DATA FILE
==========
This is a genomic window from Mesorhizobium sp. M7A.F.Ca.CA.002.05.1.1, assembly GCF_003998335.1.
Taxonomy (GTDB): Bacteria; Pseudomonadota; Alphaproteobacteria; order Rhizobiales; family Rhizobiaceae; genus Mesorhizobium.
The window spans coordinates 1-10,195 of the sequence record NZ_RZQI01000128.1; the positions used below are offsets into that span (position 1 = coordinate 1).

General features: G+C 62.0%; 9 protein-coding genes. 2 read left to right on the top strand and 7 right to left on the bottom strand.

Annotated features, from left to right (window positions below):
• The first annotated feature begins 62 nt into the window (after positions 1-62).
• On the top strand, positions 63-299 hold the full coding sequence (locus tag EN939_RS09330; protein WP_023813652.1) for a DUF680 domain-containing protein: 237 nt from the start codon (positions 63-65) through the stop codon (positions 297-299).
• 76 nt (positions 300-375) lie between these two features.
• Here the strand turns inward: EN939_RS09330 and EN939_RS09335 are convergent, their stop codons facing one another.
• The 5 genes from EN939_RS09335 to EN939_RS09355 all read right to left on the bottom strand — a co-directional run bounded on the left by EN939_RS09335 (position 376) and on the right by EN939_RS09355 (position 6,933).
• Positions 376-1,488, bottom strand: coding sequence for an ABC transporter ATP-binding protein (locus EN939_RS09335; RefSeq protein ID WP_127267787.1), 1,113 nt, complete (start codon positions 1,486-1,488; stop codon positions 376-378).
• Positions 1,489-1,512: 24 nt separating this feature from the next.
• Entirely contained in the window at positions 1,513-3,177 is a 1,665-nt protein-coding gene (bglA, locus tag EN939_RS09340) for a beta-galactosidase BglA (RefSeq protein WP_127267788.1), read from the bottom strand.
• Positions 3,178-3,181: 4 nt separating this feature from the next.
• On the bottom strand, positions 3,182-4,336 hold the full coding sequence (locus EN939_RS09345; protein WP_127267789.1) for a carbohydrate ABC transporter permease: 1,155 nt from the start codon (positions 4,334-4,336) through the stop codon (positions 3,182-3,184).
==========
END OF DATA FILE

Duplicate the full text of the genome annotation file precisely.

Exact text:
This is a genomic window from Mesorhizobium sp. M7A.F.Ca.CA.002.05.1.1, assembly GCF_003998335.1.
Taxonomy (GTDB): Bacteria; Pseudomonadota; Alphaproteobacteria; order Rhizobiales; family Rhizobiaceae; genus Mesorhizobium.
The window spans coordinates 1-10,195 of the sequence record NZ_RZQI01000128.1; the positions used below are offsets into that span (position 1 = coordinate 1).

General features: G+C 62.0%; 9 protein-coding genes. 2 read left to right on the top strand and 7 right to left on the bottom strand.

Annotated features, from left to right (window positions below):
• The first annotated feature begins 62 nt into the window (after positions 1-62).
• On the top strand, positions 63-299 hold the full coding sequence (locus tag EN939_RS09330; protein WP_023813652.1) for a DUF680 domain-containing protein: 237 nt from the start codon (positions 63-65) through the stop codon (positions 297-299).
• 76 nt (positions 300-375) lie between these two features.
• Here the strand turns inward: EN939_RS09330 and EN939_RS09335 are convergent, their stop codons facing one another.
• The 5 genes from EN939_RS09335 to EN939_RS09355 all read right to left on the bottom strand — a co-directional run bounded on the left by EN939_RS09335 (position 376) and on the right by EN939_RS09355 (position 6,933).
• Positions 376-1,488, bottom strand: coding sequence for an ABC transporter ATP-binding protein (locus EN939_RS09335; RefSeq protein ID WP_127267787.1), 1,113 nt, complete (start codon positions 1,486-1,488; stop codon positions 376-378).
• Positions 1,489-1,512: 24 nt separating this feature from the next.
• Entirely contained in the window at positions 1,513-3,177 is a 1,665-nt protein-coding gene (bglA, locus tag EN939_RS09340) for a beta-galactosidase BglA (RefSeq protein WP_127267788.1), read from the bottom strand.
• Positions 3,178-3,181: 4 nt separating this feature from the next.
• On the bottom strand, positions 3,182-4,336 hold the full coding sequence (locus EN939_RS09345; protein WP_127267789.1) for a carbohydrate ABC transporter permease: 1,155 nt from the start codon (positions 4,334-4,336) through the stop codon (positions 3,182-3,184).